Graduation Rates

 

Operational Goal: Overall Implementation Status
Within three years we will increase our five-year graduation
rates by 5 per cent through the implementation of an
evidence-based K-12 strategy

 

Implementing our Strategies

Lead Strategies Status
Learning Services
and Schools
Implement a new strategy to re-engage at-risk students
through the introduction of re-engagement of teachers
Learning Services
and Schools
Provide professional learning opportunities to administrators
on effective strategies for tracking students’ progress
towards graduation
Learning Services
and Schools
Revise and implement student success strategy
Learning Services
and Schools
Increase the type of supports available for parents/families/
caregivers of at-risk students
Business Services Assess school configurations and revisit policy and procedure
regarding school organizations to minimize student transitions
between schools
Human Resource
Services
Review as part of the staffing process (September reorganization,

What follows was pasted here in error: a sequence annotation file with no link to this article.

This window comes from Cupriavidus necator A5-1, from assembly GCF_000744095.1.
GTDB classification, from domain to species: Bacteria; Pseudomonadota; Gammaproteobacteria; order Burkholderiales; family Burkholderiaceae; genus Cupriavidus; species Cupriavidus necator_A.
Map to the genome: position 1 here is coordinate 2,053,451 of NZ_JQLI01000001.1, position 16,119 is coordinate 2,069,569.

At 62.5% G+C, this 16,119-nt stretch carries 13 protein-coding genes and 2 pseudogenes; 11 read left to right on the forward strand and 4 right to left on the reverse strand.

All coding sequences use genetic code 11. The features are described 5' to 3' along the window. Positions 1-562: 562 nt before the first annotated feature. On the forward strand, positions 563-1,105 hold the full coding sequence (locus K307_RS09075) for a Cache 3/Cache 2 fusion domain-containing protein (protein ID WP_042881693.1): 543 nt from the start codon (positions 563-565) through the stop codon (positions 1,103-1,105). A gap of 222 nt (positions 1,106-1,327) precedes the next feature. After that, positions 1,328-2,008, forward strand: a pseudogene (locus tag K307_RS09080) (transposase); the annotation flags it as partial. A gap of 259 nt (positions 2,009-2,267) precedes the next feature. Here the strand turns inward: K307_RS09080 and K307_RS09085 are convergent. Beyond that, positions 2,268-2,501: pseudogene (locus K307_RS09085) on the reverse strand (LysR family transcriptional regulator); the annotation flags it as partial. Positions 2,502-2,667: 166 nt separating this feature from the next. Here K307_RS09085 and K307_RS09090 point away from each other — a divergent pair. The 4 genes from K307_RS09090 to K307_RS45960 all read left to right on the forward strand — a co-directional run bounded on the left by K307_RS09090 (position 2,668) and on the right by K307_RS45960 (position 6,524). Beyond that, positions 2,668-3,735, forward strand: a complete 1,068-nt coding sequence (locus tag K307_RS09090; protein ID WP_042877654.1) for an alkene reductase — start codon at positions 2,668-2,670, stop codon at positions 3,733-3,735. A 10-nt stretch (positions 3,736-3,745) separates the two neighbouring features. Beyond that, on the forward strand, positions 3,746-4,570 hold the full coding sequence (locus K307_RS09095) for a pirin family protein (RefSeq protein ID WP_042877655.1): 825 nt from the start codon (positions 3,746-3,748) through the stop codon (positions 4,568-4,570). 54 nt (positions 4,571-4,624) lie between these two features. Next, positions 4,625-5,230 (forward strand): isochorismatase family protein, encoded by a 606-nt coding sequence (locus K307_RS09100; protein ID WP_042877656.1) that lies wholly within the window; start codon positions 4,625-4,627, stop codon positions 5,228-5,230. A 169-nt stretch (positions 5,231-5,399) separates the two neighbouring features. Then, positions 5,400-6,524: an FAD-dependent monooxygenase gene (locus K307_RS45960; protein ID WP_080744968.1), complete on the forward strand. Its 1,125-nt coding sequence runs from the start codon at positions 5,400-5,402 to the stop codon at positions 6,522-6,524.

semesters 1 and 2) staff allocation required to best meet the needs
of our most at-risk school communities and students identified
as being at-risk of not graduating
Corporate Services Create channels of communication to share positive student
re-engagement stories to serve as an inspiration to students, staff
and parents/families/caregivers

 

Measuring our Progress

Graduation Rates

These two graphs show the rates of four and five year graduates from the Waterloo Region District School Board compared to the provincial rate from 2009 to 2012.

This graphic illustrates the Ministry of Education’s formula for determining the graduation rate for school boards. The graphic relays that 81% of students who start Grade 9 in the WRDSB graduate in 4 or 5 years, and that overall there is an 83% graduation rate from the board.

Deployment/Redeployment of Staff

To meet student and school community needs in the 2016-17 school year additional staff were deployed during changeover periods that occur at the midpoint and end of semesters. This aids in ensuring students receive adequate support in the classroom to foster success, which leads to positive outcomes in the long term.

The equivalent of 27 classes (sections) were deployed in our secondary schools. Eleven sections (or 1.83 Full Time Equivalent (FTE) staff) were deployed in Semester 1, and 16 sections (2.67 FTE staff) were deployed in Semester 2.

In our elementary schools there were 38.08 FTE teaching staff deployed, along with 24 FTE designated early childhood educators.